Last week, while we were discussing Instagram ethics, the internet broke the story of the social experiment of all SOCIAL experiments. A youtuber revealed that a series of Instagram posts chronicling her seemingly luxurious holiday to Bali, was intentionally staged and planted to test her followers, utilising the variety of homewares, settings and accessories available at her local IKEA.
Youtuber Natalia Taylor announced on her channel that she had in fact “faked” the holiday, even leaving little Easter eggs via the large white IKEA tags in some of her posts, to see who was REALLY paying attention. Natalia animatedly proclaims and snaps that one shouldn’t “believe everything you see [snaps an arch] on ‘The Gram’.”
Mentioning the massive influx of manufactured content infusing the tidal movement of youngsters fighting for their place in the influencer-market, audiences have clearly grown increasingly angry at the lack-of-trust created by photoshopped scenarios featuring the perfect sky, oceanic reflections, candy-floss clouds, wind-swept outfit and strategically placed flock of birds (to indicate movement and REAL-NESS, duh). And there have even been a flock of “influencers” posting images of other individuals’ escapades and passing them off as their own. Shameful, really [insert photoshopped tiny violin].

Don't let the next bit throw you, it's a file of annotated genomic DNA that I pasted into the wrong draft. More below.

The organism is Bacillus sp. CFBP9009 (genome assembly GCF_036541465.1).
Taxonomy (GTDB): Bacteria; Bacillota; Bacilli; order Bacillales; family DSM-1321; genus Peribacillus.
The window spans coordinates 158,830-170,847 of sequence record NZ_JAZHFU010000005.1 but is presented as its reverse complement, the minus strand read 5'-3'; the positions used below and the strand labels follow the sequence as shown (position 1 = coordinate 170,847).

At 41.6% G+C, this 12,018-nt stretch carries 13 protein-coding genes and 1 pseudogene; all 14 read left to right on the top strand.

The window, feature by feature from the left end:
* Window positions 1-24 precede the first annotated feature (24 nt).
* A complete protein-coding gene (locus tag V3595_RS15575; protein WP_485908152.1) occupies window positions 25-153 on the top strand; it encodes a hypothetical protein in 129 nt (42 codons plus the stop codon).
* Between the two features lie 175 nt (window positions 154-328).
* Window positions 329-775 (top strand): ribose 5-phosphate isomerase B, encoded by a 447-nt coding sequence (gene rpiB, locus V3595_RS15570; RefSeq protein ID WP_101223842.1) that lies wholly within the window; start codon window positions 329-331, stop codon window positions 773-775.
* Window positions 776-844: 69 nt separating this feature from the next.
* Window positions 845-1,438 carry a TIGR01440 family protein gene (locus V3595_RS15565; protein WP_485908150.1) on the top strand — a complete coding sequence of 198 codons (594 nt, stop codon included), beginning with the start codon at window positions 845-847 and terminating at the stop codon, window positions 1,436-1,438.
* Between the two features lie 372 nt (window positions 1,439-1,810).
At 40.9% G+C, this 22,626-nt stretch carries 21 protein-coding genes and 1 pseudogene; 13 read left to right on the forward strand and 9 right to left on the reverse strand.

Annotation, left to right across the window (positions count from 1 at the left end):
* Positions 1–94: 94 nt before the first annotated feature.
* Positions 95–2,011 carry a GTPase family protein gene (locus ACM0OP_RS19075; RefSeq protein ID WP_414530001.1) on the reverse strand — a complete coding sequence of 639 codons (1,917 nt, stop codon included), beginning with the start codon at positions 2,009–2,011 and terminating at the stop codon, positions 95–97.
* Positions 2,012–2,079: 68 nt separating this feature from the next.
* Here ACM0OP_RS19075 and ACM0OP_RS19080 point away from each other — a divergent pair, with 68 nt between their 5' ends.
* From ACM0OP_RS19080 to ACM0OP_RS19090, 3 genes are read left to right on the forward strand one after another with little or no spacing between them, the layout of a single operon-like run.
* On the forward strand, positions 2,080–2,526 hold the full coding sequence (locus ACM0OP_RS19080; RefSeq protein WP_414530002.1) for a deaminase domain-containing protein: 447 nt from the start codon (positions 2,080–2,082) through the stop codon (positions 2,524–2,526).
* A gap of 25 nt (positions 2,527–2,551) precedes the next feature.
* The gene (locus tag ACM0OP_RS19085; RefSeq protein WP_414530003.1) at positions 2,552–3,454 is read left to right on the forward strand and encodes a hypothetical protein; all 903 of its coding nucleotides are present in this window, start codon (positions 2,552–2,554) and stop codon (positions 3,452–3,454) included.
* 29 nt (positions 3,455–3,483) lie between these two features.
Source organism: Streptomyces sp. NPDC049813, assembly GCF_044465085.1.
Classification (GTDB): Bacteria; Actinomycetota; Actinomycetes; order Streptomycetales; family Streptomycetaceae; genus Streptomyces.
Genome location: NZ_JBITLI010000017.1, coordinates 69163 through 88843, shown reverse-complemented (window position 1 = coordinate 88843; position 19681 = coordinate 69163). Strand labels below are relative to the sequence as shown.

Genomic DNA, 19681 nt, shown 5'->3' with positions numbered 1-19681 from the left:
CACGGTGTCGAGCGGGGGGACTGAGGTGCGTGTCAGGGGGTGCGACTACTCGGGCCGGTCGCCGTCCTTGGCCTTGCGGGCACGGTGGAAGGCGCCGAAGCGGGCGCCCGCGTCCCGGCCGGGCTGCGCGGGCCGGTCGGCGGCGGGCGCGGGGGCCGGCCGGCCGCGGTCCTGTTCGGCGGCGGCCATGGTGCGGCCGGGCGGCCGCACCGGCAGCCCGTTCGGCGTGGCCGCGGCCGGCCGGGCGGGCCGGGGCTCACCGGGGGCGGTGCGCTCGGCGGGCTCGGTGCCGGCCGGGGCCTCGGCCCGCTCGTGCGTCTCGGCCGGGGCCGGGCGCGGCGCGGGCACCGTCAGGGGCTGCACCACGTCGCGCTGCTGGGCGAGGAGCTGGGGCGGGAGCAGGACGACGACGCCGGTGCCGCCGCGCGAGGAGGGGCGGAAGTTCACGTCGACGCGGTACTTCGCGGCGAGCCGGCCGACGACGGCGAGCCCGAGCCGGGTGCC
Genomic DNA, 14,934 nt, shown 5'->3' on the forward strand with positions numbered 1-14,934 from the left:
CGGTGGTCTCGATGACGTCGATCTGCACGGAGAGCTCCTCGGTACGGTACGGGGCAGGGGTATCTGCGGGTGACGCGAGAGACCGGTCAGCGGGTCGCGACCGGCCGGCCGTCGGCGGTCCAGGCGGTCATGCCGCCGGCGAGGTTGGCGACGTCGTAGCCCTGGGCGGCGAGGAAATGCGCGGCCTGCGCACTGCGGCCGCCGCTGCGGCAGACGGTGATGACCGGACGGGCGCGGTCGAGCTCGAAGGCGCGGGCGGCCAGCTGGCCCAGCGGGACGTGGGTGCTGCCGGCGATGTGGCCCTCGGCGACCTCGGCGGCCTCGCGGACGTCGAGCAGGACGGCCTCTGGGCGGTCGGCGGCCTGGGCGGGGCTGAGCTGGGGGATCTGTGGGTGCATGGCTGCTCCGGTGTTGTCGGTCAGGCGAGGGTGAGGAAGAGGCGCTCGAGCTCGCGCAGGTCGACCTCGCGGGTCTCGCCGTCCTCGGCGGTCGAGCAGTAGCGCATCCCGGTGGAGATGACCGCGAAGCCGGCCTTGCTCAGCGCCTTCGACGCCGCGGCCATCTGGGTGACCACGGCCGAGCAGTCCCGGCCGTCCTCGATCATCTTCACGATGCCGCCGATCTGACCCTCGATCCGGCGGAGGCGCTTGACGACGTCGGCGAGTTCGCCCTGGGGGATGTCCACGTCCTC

So, if you’re a brand, how does a skilfully lit and set-designed shot of products in-situ fit into the mix? If you are setting yourself beside influencers who might be artificially (or strategically) crafting a visual experience unrepresentative of their true offline selves, do the same rules apply? Is crafting or curating content a no-no?
Audiences consisting of 16-25-year-olds especially expect gratification, and if it’s instant, all the better. But moreover, they want choice. They are hard sell averse. They are on the cusp of self-actualisation (lol or so they think) and are using the brands they choose to define themselves. But the entertainment factor is key. In inbound marketing terms, this is the delight stage, that comes after you’ve closed a purchase and what could then turn a buyer into a promoter.
The realisation of the double-standard comes from the fact that influencers, or rather “content creators”, are PEOPLE (we hope). And that they are trusted by followers because of their relatability, humanity and the premise of honesty. The influencer coin dropped long after that relationship was established. So, when it comes to brands, let’s be honest, audiences aren’t expecting a human. Where young’uns aren’t using social platforms to communicate with brands, they ARE consuming their content.
So if you need to utilise some Scandinavian furniture and strategic lighting, by all means do it.
Just don’t lie about it.